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Romantic Overtures - Vol. 2
During the 1950s, 60s and 70s, Decca recorded a number of albums with some of its key conductors of Overtures. Many of these were singled out by the press for their terrific sound quality (the fabled ‘Decca Sound’) and for their often adventurous programming. Some of them also included entr’actes and intermezzi. Prized as collectors’ items, many of the original LPs exchange hands at high prices. And most of these reissues, in Decca Eloquence’s ‘Romantic Overtures’ series appear in CD, in part or whole, for the first time.
Romantic Overtures – Volume 2 showcases the artistry of Piero Gamba, who conducted showpieces for Decca and partnered, among others, Ruggiero Ricci as well as Julius Katchen in his magnificent cycle of the Beethoven Concertos. This 2CD set includes his very first recording for Decca, of Rossini Overtures (1955). Five years later recorded another LP of Rossini Overtures, the only common item being William Tell (the stereo recording is truly thrilling, the record as a whole one of Decca’s best kept secrets!). Both recordings are included here (and both recordings of William Tell). The Egmont Overture was originally coupled with Katchen’s recording of Beethoven’s Fifth Piano Concerto; and also included is all of the LP entitled ‘Adventures in Sound’ which included overtures and intermezzi by Verdi, Mascagni, Mancinelli, Martucci and Ponchielli. A real rarity is Stanley Black’s Overture to a Costume Comedy, recorded at the 1957 ‘Adventures in Sound’ sessions, but only included on a 45rpm EP in mono. This is its first release on CD and in stereo.
“The LSO supports Gamba brilliantly … a natural sound, clear and with a well-defined bass” Gramophone Magazine (Rossini: 1955)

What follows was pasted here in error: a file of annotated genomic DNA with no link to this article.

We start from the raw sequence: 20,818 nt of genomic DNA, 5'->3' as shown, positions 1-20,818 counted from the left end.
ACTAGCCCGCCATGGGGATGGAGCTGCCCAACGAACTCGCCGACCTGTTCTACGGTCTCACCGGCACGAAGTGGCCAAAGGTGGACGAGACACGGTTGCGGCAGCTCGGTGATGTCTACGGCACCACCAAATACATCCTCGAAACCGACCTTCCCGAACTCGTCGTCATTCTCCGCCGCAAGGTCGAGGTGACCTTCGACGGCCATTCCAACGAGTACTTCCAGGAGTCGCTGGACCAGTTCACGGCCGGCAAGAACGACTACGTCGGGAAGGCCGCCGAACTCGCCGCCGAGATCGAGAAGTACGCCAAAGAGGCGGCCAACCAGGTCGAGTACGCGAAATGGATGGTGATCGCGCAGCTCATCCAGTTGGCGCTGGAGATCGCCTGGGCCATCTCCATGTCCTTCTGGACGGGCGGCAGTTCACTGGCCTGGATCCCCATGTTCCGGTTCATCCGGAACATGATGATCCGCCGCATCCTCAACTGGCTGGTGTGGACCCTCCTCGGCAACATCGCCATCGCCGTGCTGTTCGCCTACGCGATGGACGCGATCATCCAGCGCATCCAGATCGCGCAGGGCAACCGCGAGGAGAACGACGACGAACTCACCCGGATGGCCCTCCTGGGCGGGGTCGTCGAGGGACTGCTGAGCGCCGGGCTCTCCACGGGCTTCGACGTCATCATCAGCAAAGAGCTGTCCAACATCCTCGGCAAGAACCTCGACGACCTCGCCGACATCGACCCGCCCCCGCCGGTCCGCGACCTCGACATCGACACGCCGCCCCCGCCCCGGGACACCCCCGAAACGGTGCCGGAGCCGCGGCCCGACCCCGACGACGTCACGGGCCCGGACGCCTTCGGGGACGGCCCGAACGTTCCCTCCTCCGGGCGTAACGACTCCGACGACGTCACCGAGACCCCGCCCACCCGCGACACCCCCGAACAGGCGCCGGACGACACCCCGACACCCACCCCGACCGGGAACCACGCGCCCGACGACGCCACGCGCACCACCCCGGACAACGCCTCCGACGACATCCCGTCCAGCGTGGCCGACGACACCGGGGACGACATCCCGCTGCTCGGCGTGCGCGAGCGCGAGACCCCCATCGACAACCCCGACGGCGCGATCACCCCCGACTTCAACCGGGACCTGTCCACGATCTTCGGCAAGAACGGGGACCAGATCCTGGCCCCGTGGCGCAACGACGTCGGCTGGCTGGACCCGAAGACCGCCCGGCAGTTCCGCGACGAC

“Performances throughout are good … well recorded” Gramophone Magazine (Adventures in Sound)
“La gazza ladra: the battery guaranteed to batter one through the back of one’s chair … The allegros are very fast indeed [and] one is open-mouthed to find that the LSO wind players still manage to phrase with their natural artistry and the violins at the opening of the allegro in Semiramide have all their repeated notes exactly together … Gamba’s Rossini crescendos are all superbly controlled, and with the vivid stereo recording I cannot imagine anyone failing to find this disc very exciting.” Gramophone Magazine (Rossini: 1960)
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and adaptations of works by Ravel, Borodin, Luigini and Schumann
This collection has been prepared with three main aims: firstly to prove that the so-called boundaries between light and classical music are not as insurmountable as some people seem to imagine; secondly to illustrate that many composers, who may usually be associated with more serious works, also had their lighter moments; and thirdly to offer several examples of the tasteful way in which arrangers of the 20th century adapted the classics to make them more instantly appealing to their audience. For many years such ‘tampering with the classics’ was banned by the BBC in Britain, although commercial recordings could be freely purchased. However a lack of broadcasts obviously affected sales, which partly explains why such recordings were more common in the United States than in Britain. Among the leading US musicians who often strayed into classical territory were David Carroll, Andre Kostelanetz, Percy Faith, Clebanoff and even Ray Conniff. They are joined by Charles Williams, Angela Morley and other familiar figures on the UK scene.
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